Organize, represent, and interpret data with up to three categories; ask and answer questions about the total number of data points, how many in each category, and how many more or less are in one category than in another.



This standard focuses on the students’ ability to read and interpret sets of data that they have collected and displayed in an organized and categorical manner (i.e., bar graph or a pictograph, table, list of numbers), and that the data being “read” is data collected by the students themselves, and then put into a graphic representation themselves. Such a skill also incorporates a student’s ability to collect data, generalize information, count data sets on a graph, and perform simple computation operations that will yield a greater variety of information about the data.

Understanding the Standard:

  • Provide a variety of opportunities for students to categorize objects or other data sets in order to create data representations in the world around them. Such activities might include sorting shoes, personal attributes (e.g., hair color, eye color, boys and girls), ways they get to school, favorite color. Once the sets have been determined, guiding students to participate in displaying the information in a list is helpful. For example, "There are 5 students who go to bed after 9 PM, 13 students who go to bed between 8 PM and 9 PM, and 7 students who go to bed before 8 PM".
  • Have students sort candy by color, then look at another student's data and decide which color was the most frequent, least frequent, and so on.
  • Have students count how many students have each hair color. Then use this data to determine how many students there are in total, and how many more students have brown hair than blonde hair, etc.

Questions to Focus Instruction:

    • What everyday experiences or objects can be used to create a data set?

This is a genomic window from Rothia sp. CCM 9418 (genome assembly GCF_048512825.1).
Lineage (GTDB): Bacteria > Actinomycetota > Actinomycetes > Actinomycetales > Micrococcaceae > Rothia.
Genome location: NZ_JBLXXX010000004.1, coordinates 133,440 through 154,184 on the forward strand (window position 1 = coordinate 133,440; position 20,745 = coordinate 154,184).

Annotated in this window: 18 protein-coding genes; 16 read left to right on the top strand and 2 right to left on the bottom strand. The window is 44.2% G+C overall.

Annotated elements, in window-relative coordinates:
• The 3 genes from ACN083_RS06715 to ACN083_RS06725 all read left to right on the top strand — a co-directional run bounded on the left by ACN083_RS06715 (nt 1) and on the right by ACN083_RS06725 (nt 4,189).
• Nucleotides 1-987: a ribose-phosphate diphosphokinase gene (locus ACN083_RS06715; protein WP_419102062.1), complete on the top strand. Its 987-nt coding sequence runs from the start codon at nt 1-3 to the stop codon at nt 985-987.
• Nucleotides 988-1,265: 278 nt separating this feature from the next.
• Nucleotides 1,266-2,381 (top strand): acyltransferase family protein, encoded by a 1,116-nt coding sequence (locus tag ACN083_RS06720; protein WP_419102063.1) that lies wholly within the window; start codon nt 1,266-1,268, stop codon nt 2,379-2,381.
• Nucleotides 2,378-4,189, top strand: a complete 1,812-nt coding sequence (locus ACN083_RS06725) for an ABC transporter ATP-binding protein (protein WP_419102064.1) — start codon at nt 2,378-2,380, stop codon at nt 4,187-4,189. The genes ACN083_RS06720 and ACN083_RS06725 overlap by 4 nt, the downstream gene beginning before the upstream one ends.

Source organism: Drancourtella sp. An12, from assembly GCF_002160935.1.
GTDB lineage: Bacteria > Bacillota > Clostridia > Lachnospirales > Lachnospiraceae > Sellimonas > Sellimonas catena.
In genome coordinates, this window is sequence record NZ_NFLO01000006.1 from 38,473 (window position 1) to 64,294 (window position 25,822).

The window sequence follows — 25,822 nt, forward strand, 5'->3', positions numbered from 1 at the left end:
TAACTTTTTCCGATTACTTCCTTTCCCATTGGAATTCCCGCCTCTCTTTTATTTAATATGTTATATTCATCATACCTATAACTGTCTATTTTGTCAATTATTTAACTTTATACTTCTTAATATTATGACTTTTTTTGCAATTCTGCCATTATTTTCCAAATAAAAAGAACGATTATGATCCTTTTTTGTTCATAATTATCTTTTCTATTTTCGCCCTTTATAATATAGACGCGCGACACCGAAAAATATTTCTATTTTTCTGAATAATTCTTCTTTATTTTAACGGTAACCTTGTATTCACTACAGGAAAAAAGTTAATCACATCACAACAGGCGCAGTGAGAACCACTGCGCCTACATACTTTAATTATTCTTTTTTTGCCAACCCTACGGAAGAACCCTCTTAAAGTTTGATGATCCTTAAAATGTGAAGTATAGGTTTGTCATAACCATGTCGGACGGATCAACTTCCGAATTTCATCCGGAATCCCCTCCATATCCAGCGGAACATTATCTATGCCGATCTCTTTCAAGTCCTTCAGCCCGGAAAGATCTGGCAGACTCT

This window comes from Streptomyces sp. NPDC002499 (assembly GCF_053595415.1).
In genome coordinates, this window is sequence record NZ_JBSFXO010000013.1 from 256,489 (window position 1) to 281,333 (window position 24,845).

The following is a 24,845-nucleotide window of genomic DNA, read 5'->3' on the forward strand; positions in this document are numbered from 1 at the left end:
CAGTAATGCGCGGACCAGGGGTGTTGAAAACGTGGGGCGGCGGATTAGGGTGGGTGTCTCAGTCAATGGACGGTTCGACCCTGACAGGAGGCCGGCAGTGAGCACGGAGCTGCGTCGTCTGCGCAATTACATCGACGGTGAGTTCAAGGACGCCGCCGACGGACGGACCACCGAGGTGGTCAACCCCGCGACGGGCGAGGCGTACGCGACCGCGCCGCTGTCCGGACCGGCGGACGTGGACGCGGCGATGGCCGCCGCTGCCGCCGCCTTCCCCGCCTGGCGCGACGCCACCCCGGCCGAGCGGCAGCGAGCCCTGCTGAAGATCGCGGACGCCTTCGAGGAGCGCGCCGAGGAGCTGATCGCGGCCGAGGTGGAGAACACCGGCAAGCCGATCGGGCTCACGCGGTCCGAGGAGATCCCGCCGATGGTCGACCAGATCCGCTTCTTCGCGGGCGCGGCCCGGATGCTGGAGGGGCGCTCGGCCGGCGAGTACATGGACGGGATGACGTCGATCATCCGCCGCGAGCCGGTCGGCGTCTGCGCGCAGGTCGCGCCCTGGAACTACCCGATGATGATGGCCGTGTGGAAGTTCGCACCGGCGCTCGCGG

• Can my students identify the topic of a graph based on the title of a graph?
    • Can my students identify the sets of data that are being represented and communicate its relevance to the title?
    • Have I introduced my students to a variety of ways in which data can be related in a visual way, such as towers, bar graphs, pictographs, etc., so that they have a better understanding of what visual representations can be?
    • Are students able to answer questions relative to the information in the graph and compare sets of data for greater understanding?
    • Can students determine how many objects are in each category?
    • Can students determine how many objects there are in total?
    • Can students determine how many more objects are in one category than another?
    • If data is presented in a table, can students correctly extract information?
    • If data is presented in several categories, can students correctly determine which category contains more data points?
    • If data is presented in categories, can students correctly determine the difference between the number of data points in each?


      Prior to: Students should be able to sort items and communicate the reasoning for the way they have been sorted. Students can count the number of items in a particular category and make a general statement about that grouping in comparison to another set of grouped items. Go to K.MD.B.3 to see previous skills in this progression.

      At Grade Level: Mastery at this level includes the ability to separate a set of objects into many categories and then communicate the reasoning for each grouping.

      Moving Beyond: In addition to reading and interpreting bar graphs and pictographs, students will create their own graph in order to display a set of data. Furthermore, they will decide if a given graph is displaying the data information correctly. Go to 2.MD.D.10 to see the progression of related skills.